The Nicest Place in Utah: Springville

"World Folkfest Comes Again to Springville!"

Every year, folk dancers and musicians from around the world come to this out-of-the-way town to strut their stuff, and to make lasting friendships.

If you’re one of 300 performers heading to Springville to perform in World Folkfest, the city’s annual weeklong dance festival that features dancers and musicians from all over the world, don’t worry about trying to find a place to stay—it will find you.

For 30 years, the residents of this thriving arts-focused community of 31,000—nestled in the foothills of the Wasatch Range of the Rockies, just 45 miles south of Salt Lake City—have opened their homes and hearts to these performers, determined to provide the authentic experience of living in a typical American home.

“The love that I felt there is still unforgettable!” says Anastasia Kochiashvili, a member of the Shiraqi dance group from the Republic of Georgia. She performed in the folkfest four years ago and says she will never forget her experience in Springville.

Barbara Sjerps from the Ralda Dance Group in the Netherlands agrees. “Everybody was so loving and open,” she says. “I made friends for life from all over the world, and I am still in contact with my American family, because that is what they are—family.”

Some people have asked, “How can you bring strangers into your home?” The answer: They start out as strangers but end up friends—with blessings for both sides.

The Internet has made it easy for the families to stay in touch. Patrice Bolen claims she has stayed in touch for more than 20 years with some of the performers she’s hosted.

“Our families have learned that the world is not as big and scary as many believe. We have hosted families from almost every continent,” she says. “When my children were small, they would sleep on the couch or the floor and give the dancers their bedroom.”

Now, those nights sleeping on the couch are paying off: Bolen’s daughters have been welcomed into homes as far away as Belgium and Poland.

The Editors

The Nomination

For over 30 years, the community has opened it’s arms and homes to people from around the world.

springville utah nicest placeCourtesy Patrice Bolen
The World Folkfest brings to Springville each year hundreds of performers, or, as the locals call them, “new friends.”

Known as “Art City” in Utah, for over 30 years, Springville has hosted the World Folkfest, bringing dancers and musicians from around the world to perform in a week-long dance festival. They are required to have live musicians, original style costumes, and perform folk dances that originate from their country. There is an average of 300 performers that are invited to come.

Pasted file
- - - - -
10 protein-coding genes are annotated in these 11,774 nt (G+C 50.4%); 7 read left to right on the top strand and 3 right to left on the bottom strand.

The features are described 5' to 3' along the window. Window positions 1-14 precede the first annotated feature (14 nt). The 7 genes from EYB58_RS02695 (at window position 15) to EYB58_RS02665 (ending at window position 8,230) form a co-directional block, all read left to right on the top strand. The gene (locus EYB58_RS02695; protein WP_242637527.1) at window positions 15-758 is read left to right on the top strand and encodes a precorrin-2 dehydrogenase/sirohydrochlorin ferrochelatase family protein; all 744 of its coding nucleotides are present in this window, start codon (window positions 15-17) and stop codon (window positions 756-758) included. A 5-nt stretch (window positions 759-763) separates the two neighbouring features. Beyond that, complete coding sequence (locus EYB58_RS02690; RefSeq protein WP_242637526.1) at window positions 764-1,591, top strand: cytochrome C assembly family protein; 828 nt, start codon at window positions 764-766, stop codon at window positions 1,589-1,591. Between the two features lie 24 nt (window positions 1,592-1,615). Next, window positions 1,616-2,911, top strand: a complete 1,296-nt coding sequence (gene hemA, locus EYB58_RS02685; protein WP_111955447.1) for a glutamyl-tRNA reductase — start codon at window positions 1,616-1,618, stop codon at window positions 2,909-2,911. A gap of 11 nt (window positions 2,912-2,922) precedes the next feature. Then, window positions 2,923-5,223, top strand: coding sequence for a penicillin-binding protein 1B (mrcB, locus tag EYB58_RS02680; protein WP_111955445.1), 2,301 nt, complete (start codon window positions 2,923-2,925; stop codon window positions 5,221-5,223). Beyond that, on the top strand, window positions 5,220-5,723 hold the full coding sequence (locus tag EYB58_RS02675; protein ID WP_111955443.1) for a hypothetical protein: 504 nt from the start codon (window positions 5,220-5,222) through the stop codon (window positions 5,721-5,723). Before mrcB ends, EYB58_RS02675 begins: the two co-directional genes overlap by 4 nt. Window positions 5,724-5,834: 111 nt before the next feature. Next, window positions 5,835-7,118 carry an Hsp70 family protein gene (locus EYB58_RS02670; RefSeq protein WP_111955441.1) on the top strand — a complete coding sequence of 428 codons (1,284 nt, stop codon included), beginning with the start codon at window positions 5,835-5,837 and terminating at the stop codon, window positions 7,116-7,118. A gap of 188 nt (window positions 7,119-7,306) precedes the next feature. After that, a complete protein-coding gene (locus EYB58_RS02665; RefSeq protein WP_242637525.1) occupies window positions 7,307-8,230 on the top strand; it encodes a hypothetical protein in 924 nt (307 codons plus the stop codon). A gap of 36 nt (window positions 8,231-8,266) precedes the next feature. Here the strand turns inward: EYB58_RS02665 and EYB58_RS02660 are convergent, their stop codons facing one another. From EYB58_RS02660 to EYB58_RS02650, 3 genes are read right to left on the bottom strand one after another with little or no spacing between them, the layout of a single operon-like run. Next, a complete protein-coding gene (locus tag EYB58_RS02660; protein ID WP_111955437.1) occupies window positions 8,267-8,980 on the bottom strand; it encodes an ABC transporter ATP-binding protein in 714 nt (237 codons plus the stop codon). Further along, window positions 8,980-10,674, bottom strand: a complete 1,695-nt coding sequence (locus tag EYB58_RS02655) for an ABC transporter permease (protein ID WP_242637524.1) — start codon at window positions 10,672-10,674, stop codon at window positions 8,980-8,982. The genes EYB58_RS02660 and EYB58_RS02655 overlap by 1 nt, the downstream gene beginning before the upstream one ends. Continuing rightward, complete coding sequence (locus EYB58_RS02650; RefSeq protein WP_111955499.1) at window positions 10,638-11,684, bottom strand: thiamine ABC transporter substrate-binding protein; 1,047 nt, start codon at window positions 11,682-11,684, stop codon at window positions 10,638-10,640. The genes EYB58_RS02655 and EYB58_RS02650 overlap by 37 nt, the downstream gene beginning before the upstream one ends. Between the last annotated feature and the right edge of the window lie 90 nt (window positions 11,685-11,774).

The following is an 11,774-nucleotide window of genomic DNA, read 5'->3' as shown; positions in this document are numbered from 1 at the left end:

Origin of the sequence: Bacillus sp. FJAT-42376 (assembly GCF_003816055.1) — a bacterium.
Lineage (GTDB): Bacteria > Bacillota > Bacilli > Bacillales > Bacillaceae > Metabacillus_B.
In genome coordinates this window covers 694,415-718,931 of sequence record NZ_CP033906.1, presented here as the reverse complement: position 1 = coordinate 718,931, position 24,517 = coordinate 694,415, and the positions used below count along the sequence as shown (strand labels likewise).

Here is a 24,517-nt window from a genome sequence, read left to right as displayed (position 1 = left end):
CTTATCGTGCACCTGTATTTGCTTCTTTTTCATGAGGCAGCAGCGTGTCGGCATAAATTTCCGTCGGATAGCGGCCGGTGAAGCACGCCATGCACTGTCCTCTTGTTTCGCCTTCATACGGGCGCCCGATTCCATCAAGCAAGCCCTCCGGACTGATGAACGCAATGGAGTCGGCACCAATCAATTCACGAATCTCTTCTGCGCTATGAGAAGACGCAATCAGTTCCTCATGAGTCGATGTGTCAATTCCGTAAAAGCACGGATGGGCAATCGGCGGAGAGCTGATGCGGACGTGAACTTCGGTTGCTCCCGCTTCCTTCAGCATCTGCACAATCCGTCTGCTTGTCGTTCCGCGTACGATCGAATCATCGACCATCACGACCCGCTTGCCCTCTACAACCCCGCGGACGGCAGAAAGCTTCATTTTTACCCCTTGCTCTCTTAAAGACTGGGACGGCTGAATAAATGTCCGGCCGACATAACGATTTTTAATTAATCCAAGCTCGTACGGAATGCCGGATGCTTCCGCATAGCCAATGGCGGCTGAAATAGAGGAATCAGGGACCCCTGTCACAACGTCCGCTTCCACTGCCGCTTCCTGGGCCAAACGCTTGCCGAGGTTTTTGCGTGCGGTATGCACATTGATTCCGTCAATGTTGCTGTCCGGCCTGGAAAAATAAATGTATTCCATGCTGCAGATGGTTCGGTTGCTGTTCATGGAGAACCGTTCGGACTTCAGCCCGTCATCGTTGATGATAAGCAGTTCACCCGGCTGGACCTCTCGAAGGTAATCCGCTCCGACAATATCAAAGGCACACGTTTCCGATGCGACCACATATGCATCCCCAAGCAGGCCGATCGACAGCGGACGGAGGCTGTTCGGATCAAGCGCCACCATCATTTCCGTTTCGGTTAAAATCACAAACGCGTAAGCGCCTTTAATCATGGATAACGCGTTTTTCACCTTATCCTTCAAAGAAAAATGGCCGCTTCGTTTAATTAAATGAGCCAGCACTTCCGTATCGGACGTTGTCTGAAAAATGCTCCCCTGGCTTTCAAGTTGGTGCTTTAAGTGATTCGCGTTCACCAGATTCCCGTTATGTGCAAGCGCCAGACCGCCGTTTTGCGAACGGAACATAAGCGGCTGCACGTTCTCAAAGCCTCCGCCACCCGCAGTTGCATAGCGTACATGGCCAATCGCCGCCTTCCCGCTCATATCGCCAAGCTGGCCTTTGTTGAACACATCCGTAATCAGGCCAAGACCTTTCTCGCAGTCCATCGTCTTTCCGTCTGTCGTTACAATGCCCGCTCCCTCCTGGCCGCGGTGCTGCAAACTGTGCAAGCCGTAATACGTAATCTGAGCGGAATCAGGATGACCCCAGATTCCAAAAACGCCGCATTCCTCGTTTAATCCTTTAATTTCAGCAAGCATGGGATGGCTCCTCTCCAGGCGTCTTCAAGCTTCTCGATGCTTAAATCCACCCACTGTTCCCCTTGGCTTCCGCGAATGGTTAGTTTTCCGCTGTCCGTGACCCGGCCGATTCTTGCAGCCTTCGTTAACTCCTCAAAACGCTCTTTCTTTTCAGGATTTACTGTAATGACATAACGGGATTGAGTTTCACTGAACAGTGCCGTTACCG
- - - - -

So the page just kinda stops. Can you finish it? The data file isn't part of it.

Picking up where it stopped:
While many festivals house their guests in dormitories or hotels, Springville has families that volunteer to take the performers into their homes. They give them a typical American home. When my children were small, they would sleep on the couch or the floor and give the dancers their bedrooms.

While the dancers are performing each night, during the day the families will take their guests to do many local activities. Some of the guests have never seen mountains and snow! The families are not compensated, but have the opportunity to see their performers each night for free. Surrounding communities have also asked to be a part of this, but most are taken into homes in Springville.

Language barriers seem to disappear after the first few days. While many people ask, “how can you bring strangers into your home?,” those of us that have hosted for many years try to explain the incredible joy and love that we receive from our guests. With the internet, we have stayed in touch with our dancers that we had over 20 years ago. Our families have learned that the world is not as big and scary as many believe. We have hosted performers from almost every continent. My daughters had the chance to go visit our guests in Belgium and Poland.

By the end of the week when it is time to put them on the buses to the airport, there are so many tears and hugs from both the families and the performers.”